My entire body is somehow rigid and shaking at the same time. I can feel goosebumps travelling down my arms. Sweat starts to pool on my back.
Fun Fact: The show was about two hours from starting. I was sitting in my car outside, having a heart attack. I’d just narrowly voided crashing into a lorry (didn’t have his indicators on, the prick) and then a traffic pole (emerged from the shadows like a Balrog). Good start.
I manage to collect myself and vacate my vehicle, headed for the relative safety of The American Bar, one of Belfast’s better-kept secrets. This cosy boozer has played host to some of the best talents in the city (Joshua Burnside, Villers and The Villans, Malojian etc.), a fact hidden behind its quiet demeanour and unassuming facade. As I enter, football scarfs hang from the rafters. A couple chats loudly about everything and nothing. A lone pensioner sips a frothy beverage. The door in front of me has a single, handwritten note pinned to the glass:
“BRAND NEW FRIEND – – DOORS @ 8PM.”
I glance at my watch. 7.53 pm exactly. Less than seven minutes before the North Coast quartet open the first of a three-night residency in Sailorstown. It won’t be this quiet for long.
The door is flung open at 8:02 pm and I make my way upstairs, one of a handful who has arrived this early. The venue is a far cry from the Olympia Theatre in Dublin where they opened for Snow Patrol, and yet it feels much more suited to brand new friend. The low ceiling, flickering lights behind the bar, the squeaky floorboards, it all fits them much more than the grandeur of the large stage. It’s a high character room, so it only makes sense that the acts reflect this. The character quality is increased when, before long, frontman Taylor Johnson joins the room for his pre-show tradition of making sure everyone in the room gets a hug, our faithful reviewer included. We chat briefly, about the setlist tonight (a selection of fan favourites, recent demos and unheard material), the opening act (TJ seems more excited to see them play than to actually play himself) and the near misses we both experienced on the way here (my brush with death, bnf nearly setting up in the wrong bar a few doors down.)
The room is nearly half filled by the time we’re finished, and TJ nips back to the green room to gather the band as the opening act takes to the stage. I sip my alcohol free Erdinger (an all too regular occurrence these days) and position myself three feet from the foot of the stage. I’ve been informed that I shouldn’t miss a minute. I was informed correctly.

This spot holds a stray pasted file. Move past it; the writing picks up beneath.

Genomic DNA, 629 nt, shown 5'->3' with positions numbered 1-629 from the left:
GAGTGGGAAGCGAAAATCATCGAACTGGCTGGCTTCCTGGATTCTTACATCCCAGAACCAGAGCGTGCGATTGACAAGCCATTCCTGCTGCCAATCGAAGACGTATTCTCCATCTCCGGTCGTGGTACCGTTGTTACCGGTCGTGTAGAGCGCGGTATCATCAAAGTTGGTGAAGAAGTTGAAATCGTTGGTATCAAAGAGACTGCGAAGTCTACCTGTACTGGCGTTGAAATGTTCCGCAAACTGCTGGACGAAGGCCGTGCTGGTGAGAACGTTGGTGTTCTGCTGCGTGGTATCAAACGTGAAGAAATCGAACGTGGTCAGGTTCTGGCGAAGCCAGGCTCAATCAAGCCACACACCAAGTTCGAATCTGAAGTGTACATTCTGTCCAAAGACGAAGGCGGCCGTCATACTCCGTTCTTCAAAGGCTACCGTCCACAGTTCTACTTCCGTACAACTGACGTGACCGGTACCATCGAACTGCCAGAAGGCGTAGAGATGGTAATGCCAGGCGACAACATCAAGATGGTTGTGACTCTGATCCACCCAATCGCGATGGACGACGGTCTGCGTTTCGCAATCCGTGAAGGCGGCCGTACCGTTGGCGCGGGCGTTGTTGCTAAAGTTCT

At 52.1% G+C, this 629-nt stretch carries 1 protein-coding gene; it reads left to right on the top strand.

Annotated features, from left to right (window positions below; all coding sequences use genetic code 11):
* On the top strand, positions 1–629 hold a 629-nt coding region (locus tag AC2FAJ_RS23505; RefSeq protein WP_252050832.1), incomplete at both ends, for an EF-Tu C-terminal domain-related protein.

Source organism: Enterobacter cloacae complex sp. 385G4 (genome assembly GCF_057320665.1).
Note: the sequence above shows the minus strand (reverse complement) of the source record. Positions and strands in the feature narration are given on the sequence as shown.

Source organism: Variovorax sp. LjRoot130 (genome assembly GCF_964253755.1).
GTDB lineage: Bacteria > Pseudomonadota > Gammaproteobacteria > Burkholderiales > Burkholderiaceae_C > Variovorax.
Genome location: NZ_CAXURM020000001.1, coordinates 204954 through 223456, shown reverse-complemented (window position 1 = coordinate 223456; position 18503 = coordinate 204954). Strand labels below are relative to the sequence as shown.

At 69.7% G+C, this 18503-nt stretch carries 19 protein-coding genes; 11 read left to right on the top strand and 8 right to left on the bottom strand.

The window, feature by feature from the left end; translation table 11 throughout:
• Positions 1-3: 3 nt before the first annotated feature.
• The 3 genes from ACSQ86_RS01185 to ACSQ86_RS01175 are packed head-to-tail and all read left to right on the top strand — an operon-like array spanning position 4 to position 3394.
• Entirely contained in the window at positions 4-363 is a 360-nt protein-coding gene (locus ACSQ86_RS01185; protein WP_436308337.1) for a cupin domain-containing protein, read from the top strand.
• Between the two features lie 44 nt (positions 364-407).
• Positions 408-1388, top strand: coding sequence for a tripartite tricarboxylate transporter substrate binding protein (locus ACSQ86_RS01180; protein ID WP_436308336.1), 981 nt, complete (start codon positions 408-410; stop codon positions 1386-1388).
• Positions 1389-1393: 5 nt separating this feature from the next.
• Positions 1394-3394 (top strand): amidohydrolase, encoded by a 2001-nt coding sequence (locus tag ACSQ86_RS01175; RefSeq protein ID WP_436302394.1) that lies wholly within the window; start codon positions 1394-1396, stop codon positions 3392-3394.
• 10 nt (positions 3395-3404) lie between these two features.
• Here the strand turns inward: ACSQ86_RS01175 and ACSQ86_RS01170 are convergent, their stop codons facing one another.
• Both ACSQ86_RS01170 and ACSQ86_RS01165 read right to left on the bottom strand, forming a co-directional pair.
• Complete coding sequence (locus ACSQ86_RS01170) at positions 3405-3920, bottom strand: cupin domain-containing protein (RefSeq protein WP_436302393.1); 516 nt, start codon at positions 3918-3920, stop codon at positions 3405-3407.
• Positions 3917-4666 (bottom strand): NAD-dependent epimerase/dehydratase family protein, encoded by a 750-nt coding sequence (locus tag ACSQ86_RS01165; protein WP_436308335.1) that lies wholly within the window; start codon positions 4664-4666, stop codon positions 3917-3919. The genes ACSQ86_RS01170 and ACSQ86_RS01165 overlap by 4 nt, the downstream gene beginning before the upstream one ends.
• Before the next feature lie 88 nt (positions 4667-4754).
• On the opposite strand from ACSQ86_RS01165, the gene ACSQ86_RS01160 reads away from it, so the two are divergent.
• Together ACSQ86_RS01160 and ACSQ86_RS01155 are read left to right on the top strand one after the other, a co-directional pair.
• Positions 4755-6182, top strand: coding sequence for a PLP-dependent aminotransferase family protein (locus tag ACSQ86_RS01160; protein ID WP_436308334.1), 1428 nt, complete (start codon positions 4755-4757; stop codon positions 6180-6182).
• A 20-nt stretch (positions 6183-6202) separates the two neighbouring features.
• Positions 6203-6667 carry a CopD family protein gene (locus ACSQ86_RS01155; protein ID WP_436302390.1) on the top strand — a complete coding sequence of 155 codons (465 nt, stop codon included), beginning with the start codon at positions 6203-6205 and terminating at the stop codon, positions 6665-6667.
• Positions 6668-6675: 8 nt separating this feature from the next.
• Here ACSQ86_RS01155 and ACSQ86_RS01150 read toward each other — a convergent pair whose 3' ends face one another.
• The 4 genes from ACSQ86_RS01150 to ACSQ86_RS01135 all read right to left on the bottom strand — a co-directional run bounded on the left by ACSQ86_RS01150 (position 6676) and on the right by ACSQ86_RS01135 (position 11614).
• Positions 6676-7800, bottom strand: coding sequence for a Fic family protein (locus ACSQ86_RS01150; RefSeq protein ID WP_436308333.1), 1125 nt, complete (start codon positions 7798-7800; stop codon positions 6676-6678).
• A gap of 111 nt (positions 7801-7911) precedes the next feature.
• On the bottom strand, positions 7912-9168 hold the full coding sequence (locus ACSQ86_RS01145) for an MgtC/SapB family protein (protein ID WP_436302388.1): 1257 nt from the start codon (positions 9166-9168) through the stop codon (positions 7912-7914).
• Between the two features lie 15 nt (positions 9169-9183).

The Mannerly Hoods saunter to their mics with a swagger that suggests that they were headliners tonight. The room surges forward with anticipation, as all of bnf huddle on the left side of the stage. Opening with ‘I’ll Eat My Soul’, their gritty, pub rock spirit comes into sharp focus. Known locally for their anthemic vocals, each verse comes out like a crescendo. Inhabiting a comfortable middle group between punk and indie, from their head-banging choruses and fist-pumping hooks, the rough feel to the Hoods is utterly addictive (“Upa Hoods” – Aaron Milligan). Pumping an oddly nostalgic sound, one that brings to mind The Ramones, The Clash and The Pogues, the Hoods compelling mix of delinquent attitudes and unabashed rock and roll joy is a thing of pure enjoyment.
After a brief recess in which the hoods exit the stage to a chorus of “ONE MOAAR TUNNNNE’s”, we get the chance to catch our breath before bnf. They’re eager to get on stage and get started. Lauren Johnson, the dual vocalist for the band, admitted that she felt slightly tense prior to the start of the evening, but would be fine once they got on stage. TJ is noticeably absent however. Probably busy listening to ‘Decay’ in the green room for the 78th time of the evening. Nevertheless, the lost guitarist soon makes his appearance, dancing and singing his way through the crowd singing along to General Fiasco’s’ Rebel Get By’. He’s on the stage for all of about 13 seconds before they open up the show, their brand of indie rock pop taking the room by storm from the first lick.
Remarkably tight from the get-go, their sound is a deceptively fierce one. TJ is a natural frontman, all shaggy hair and charisma, and the band follows suit. A collection of searing, breakneck riffs, mischievous vocal hooks and razor-sharp percussive fills has the walls of The American bar sweating and a sea of heads and hands thrashing. Even aside from their sound, however, bnf have managed to balance having four magnetic stage personas at the same time. If you focus on one member for too long, you feel as though you are somehow missing out, as each have their own quirks which adds to the lively nature of the show: be it Taylors wide-eyed enthusiasm, Laurens dad dancing, bassist Aaron Milligan’s frenetic hands or the punch of drummer Luke Harris’s bass drum.
Even while I stood taking notes, I was barely glancing at my notebook for fear of missing something in front of me. Debuting new number ‘Bear‘ and performing latest single ‘I Was An Astronaut‘ both ensured large cheers (TJ barely has to sing the vocals for “I’m a mess, but I’m your mess”), but it is the artfully punkish ‘GIRL’ and ‘Milk Chews’ that garner riotous foot stomps. An energy that brand new friend were only happy to match.
Never one to shy away from surprises, brand new friend hit us with something I don’t believe I’ve ever seen from a local act. A proper encore. First time for everything I suppose. Returning briefly to blast a further twenty minutes of pop-punk melodies and rock riffs, the sound of bnf embodies their spirit. They just want to have a good time and want you to join with them. An innocent goal, but one in which your hapless reviewer found himself all too willing to be thrown into. The night ended much as it started, my body taught with adrenaline, sweat pooled in places I didn’t know existed. I’m sure brand new friend wouldn’t have it any other way.